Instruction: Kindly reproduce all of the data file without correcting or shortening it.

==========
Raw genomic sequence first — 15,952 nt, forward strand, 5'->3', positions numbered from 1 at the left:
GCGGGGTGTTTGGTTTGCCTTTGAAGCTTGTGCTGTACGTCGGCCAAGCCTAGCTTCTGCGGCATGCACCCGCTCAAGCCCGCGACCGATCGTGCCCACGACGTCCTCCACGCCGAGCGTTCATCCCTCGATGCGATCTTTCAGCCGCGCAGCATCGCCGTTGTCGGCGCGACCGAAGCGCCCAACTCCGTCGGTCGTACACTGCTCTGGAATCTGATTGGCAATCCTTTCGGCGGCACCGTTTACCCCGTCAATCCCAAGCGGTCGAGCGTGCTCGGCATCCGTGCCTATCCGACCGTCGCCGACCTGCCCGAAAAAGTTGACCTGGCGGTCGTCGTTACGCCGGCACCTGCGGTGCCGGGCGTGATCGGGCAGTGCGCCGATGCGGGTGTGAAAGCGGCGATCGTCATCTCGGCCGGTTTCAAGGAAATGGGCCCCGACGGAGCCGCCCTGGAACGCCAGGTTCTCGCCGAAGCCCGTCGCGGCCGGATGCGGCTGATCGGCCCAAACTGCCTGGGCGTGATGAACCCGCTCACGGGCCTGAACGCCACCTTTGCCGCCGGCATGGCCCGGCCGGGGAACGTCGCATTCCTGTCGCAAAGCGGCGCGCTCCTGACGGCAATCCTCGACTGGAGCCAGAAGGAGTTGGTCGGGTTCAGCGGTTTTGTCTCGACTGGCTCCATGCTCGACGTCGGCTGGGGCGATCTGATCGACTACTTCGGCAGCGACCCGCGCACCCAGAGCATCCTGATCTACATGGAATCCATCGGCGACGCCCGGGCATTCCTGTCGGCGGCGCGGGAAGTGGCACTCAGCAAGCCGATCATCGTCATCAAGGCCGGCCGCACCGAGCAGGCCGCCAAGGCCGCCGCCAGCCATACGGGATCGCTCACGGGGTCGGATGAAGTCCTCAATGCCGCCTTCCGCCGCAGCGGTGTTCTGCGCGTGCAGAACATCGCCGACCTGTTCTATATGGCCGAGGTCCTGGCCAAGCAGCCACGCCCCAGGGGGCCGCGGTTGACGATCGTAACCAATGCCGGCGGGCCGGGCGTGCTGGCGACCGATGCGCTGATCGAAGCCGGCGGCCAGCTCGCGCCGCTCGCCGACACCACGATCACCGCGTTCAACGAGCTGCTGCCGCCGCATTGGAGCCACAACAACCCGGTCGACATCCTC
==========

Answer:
Raw genomic sequence first — 15,952 nt, forward strand, 5'->3', positions numbered from 1 at the left:
GCGGGGTGTTTGGTTTGCCTTTGAAGCTTGTGCTGTACGTCGGCCAAGCCTAGCTTCTGCGGCATGCACCCGCTCAAGCCCGCGACCGATCGTGCCCACGACGTCCTCCACGCCGAGCGTTCATCCCTCGATGCGATCTTTCAGCCGCGCAGCATCGCCGTTGTCGGCGCGACCGAAGCGCCCAACTCCGTCGGTCGTACACTGCTCTGGAATCTGATTGGCAATCCTTTCGGCGGCACCGTTTACCCCGTCAATCCCAAGCGGTCGAGCGTGCTCGGCATCCGTGCCTATCCGACCGTCGCCGACCTGCCCGAAAAAGTTGACCTGGCGGTCGTCGTTACGCCGGCACCTGCGGTGCCGGGCGTGATCGGGCAGTGCGCCGATGCGGGTGTGAAAGCGGCGATCGTCATCTCGGCCGGTTTCAAGGAAATGGGCCCCGACGGAGCCGCCCTGGAACGCCAGGTTCTCGCCGAAGCCCGTCGCGGCCGGATGCGGCTGATCGGCCCAAACTGCCTGGGCGTGATGAACCCGCTCACGGGCCTGAACGCCACCTTTGCCGCCGGCATGGCCCGGCCGGGGAACGTCGCATTCCTGTCGCAAAGCGGCGCGCTCCTGACGGCAATCCTCGACTGGAGCCAGAAGGAGTTGGTCGGGTTCAGCGGTTTTGTCTCGACTGGCTCCATGCTCGACGTCGGCTGGGGCGATCTGATCGACTACTTCGGCAGCGACCCGCGCACCCAGAGCATCCTGATCTACATGGAATCCATCGGCGACGCCCGGGCATTCCTGTCGGCGGCGCGGGAAGTGGCACTCAGCAAGCCGATCATCGTCATCAAGGCCGGCCGCACCGAGCAGGCCGCCAAGGCCGCCGCCAGCCATACGGGATCGCTCACGGGGTCGGATGAAGTCCTCAATGCCGCCTTCCGCCGCAGCGGTGTTCTGCGCGTGCAGAACATCGCCGACCTGTTCTATATGGCCGAGGTCCTGGCCAAGCAGCCACGCCCCAGGGGGCCGCGGTTGACGATCGTAACCAATGCCGGCGGGCCGGGCGTGCTGGCGACCGATGCGCTGATCGAAGCCGGCGGCCAGCTCGCGCCGCTCGCCGACACCACGATCACCGCGTTCAACGAGCTGCTGCCGCCGCATTGGAGCCACAACAACCCGGTCGACATCCTC